SALT LAKE CITY -- Former Olympian Eric Heiden, winner of five gold medals in the 1980 Winter Games, refused to settle for second place in this year's games as well.
Heiden said he was approached about participating in Friday night's opening ceremony, but he held out for the top spot - the last person to carry the flame and ignite the Olympic cauldron.
"They asked if I'd be one of the last guys carrying the torch, and I told them I wanted to be the last guy," Heiden said Thursday on Sporting News Radio. "They said they couldn't do that, and I said, 'Well, then, I have other things to do.'
"So I kind of turned them down."
Heiden, who retired from speedskating one month after his stunning Lake Placid performance, said he was disappointed he didn't receive the honor.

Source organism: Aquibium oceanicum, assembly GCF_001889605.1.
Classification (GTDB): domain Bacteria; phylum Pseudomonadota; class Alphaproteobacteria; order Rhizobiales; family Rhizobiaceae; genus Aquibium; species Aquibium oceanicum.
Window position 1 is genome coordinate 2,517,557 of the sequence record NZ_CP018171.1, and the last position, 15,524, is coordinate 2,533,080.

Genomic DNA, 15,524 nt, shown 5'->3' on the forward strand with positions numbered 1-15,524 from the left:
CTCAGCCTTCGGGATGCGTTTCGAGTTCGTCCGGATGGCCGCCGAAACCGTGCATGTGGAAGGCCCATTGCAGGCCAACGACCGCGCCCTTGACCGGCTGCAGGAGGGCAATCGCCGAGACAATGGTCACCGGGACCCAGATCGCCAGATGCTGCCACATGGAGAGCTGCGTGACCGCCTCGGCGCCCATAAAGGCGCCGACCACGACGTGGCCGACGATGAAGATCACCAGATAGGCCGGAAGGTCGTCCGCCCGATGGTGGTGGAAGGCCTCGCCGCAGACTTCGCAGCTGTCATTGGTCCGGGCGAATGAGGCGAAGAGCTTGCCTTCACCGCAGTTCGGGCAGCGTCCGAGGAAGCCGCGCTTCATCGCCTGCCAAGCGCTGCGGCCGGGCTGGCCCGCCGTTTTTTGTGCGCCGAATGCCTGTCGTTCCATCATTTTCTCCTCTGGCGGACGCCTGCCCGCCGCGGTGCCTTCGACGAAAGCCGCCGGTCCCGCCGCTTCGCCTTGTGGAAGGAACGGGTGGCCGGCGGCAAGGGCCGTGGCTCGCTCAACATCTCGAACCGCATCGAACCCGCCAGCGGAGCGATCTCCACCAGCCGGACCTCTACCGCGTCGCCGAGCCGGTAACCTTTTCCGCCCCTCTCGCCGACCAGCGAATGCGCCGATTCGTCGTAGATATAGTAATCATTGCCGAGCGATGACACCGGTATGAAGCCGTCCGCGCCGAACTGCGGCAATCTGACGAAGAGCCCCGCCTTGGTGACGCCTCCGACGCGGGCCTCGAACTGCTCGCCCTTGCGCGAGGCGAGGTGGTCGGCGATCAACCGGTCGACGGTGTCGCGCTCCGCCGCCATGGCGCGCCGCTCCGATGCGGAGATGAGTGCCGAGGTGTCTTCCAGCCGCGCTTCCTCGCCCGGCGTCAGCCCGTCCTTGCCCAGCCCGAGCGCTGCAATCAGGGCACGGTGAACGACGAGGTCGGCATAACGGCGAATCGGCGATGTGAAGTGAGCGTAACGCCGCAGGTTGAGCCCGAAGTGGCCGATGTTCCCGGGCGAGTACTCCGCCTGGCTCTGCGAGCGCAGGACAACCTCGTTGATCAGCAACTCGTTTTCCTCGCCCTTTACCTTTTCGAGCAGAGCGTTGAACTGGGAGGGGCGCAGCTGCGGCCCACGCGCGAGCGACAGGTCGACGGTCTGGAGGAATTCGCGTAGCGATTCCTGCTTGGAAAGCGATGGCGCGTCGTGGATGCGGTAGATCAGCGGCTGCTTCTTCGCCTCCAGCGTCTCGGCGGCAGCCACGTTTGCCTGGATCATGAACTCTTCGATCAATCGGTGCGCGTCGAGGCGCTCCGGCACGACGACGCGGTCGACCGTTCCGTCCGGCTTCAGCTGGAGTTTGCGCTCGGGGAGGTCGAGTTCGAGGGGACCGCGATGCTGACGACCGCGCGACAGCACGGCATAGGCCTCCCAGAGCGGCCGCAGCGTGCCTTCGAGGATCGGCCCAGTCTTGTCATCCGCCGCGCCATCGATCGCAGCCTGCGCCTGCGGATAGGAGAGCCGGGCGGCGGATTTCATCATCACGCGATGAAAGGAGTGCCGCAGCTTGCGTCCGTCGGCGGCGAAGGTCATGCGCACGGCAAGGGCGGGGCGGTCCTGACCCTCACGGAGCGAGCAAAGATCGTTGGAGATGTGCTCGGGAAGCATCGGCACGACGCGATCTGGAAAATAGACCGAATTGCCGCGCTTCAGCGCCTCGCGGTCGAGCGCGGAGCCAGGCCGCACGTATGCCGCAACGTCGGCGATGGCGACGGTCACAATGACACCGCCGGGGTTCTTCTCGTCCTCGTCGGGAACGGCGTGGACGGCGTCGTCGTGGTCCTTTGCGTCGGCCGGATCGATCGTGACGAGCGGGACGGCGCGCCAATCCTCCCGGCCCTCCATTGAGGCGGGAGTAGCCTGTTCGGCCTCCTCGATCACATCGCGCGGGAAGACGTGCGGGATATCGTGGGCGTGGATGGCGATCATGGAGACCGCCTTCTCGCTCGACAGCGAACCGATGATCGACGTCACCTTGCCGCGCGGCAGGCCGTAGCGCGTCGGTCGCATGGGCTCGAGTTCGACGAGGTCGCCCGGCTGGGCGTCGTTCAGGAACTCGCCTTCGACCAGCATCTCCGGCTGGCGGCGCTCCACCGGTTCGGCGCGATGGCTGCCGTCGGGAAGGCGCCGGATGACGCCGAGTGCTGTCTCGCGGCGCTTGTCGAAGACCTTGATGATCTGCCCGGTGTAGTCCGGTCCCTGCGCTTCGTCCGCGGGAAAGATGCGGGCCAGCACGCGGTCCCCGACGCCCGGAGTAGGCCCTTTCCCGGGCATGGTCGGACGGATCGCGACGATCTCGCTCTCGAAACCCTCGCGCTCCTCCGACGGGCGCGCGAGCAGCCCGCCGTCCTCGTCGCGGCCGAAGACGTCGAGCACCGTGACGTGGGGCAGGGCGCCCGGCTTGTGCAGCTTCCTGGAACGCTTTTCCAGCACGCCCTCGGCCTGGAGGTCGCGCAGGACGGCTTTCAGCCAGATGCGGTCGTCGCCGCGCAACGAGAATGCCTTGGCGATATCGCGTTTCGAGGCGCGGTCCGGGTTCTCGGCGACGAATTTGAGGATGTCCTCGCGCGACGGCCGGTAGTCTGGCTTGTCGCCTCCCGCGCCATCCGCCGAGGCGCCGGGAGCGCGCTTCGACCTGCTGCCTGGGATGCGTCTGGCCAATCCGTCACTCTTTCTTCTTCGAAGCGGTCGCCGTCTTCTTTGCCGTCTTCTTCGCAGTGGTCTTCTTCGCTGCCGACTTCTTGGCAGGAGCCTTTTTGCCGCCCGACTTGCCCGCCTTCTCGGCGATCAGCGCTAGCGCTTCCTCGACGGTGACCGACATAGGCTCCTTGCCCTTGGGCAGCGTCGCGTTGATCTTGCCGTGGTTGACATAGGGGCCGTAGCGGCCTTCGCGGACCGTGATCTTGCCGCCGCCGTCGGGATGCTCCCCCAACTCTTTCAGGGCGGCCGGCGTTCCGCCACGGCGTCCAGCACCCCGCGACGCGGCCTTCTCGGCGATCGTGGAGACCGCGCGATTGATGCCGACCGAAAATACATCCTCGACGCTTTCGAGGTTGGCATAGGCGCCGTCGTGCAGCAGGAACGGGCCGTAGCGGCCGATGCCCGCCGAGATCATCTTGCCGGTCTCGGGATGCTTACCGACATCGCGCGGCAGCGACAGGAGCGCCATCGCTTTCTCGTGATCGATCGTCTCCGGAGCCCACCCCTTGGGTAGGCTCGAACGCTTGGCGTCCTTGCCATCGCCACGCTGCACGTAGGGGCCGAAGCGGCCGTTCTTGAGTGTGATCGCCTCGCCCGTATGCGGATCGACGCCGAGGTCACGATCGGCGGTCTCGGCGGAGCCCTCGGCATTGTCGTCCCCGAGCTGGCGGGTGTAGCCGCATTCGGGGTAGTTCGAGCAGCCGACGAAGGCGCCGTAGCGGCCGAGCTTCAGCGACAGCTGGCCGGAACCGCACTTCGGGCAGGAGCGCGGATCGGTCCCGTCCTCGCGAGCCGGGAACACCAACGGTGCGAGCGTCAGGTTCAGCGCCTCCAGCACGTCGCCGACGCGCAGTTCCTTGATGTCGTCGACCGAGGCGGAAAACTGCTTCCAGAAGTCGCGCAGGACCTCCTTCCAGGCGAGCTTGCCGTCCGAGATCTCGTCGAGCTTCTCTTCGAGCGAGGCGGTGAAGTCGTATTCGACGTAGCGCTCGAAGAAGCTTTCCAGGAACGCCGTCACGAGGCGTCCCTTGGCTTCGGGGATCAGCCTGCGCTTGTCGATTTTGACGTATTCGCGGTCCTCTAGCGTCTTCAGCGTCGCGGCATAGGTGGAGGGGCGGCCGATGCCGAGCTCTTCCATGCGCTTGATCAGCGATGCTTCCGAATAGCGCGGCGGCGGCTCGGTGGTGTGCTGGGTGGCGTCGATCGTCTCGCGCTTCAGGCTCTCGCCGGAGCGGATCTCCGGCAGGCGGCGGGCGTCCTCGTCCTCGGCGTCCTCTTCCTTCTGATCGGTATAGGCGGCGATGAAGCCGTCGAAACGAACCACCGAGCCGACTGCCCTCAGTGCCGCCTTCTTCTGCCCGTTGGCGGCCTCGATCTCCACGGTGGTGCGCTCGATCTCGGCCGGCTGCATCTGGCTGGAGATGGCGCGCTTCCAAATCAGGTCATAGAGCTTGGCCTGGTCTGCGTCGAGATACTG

"Yeah," he said. "I thought I was a pretty good candidate."
Instead, Heiden will focus on his job as team doctor for the U.S. speedskaters. Heiden, 43, an orthopedic surgeon specializing in sports medicine, remains the only five-time gold medalist in individual events at a single Olympics.
Utah Jazz All-Star Karl Malone had earlier expressed similar sentiments, saying he would have carried the torch into Rice-Eccles Stadium but that he had no interest in lugging the torch "across the desert somewhere for a 10th of a mile."
Salt Lake Olympic officials subsequently announced that Malone was never considered for a part in the opening ceremony.
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